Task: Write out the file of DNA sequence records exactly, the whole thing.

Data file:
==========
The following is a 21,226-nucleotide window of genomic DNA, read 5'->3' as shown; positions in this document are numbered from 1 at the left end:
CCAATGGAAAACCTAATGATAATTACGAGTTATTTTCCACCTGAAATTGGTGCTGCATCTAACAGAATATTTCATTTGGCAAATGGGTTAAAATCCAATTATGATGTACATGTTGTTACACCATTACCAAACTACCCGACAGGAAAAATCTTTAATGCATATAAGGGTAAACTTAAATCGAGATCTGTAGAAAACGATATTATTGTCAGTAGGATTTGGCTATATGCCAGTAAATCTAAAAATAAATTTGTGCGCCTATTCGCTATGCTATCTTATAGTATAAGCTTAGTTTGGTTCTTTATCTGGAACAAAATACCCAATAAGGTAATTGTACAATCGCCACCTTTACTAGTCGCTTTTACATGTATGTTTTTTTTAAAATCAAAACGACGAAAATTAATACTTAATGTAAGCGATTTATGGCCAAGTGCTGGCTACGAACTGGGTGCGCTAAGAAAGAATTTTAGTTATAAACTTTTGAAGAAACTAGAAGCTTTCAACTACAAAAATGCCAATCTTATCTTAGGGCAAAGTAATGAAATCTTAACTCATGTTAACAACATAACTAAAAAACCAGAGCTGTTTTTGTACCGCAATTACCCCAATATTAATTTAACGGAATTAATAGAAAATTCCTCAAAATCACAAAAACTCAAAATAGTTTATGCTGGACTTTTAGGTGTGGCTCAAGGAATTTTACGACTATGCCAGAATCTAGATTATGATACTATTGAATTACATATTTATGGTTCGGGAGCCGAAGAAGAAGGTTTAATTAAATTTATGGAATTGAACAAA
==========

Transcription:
The following is a 21,226-nucleotide window of genomic DNA, read 5'->3' as shown; positions in this document are numbered from 1 at the left end:
CCAATGGAAAACCTAATGATAATTACGAGTTATTTTCCACCTGAAATTGGTGCTGCATCTAACAGAATATTTCATTTGGCAAATGGGTTAAAATCCAATTATGATGTACATGTTGTTACACCATTACCAAACTACCCGACAGGAAAAATCTTTAATGCATATAAGGGTAAACTTAAATCGAGATCTGTAGAAAACGATATTATTGTCAGTAGGATTTGGCTATATGCCAGTAAATCTAAAAATAAATTTGTGCGCCTATTCGCTATGCTATCTTATAGTATAAGCTTAGTTTGGTTCTTTATCTGGAACAAAATACCCAATAAGGTAATTGTACAATCGCCACCTTTACTAGTCGCTTTTACATGTATGTTTTTTTTAAAATCAAAACGACGAAAATTAATACTTAATGTAAGCGATTTATGGCCAAGTGCTGGCTACGAACTGGGTGCGCTAAGAAAGAATTTTAGTTATAAACTTTTGAAGAAACTAGAAGCTTTCAACTACAAAAATGCCAATCTTATCTTAGGGCAAAGTAATGAAATCTTAACTCATGTTAACAACATAACTAAAAAACCAGAGCTGTTTTTGTACCGCAATTACCCCAATATTAATTTAACGGAATTAATAGAAAATTCCTCAAAATCACAAAAACTCAAAATAGTTTATGCTGGACTTTTAGGTGTGGCTCAAGGAATTTTACGACTATGCCAGAATCTAGATTATGATACTATTGAATTACATATTTATGGTTCGGGAGCCGAAGAAGAAGGTTTAATTAAATTTATGGAATTGAACAAA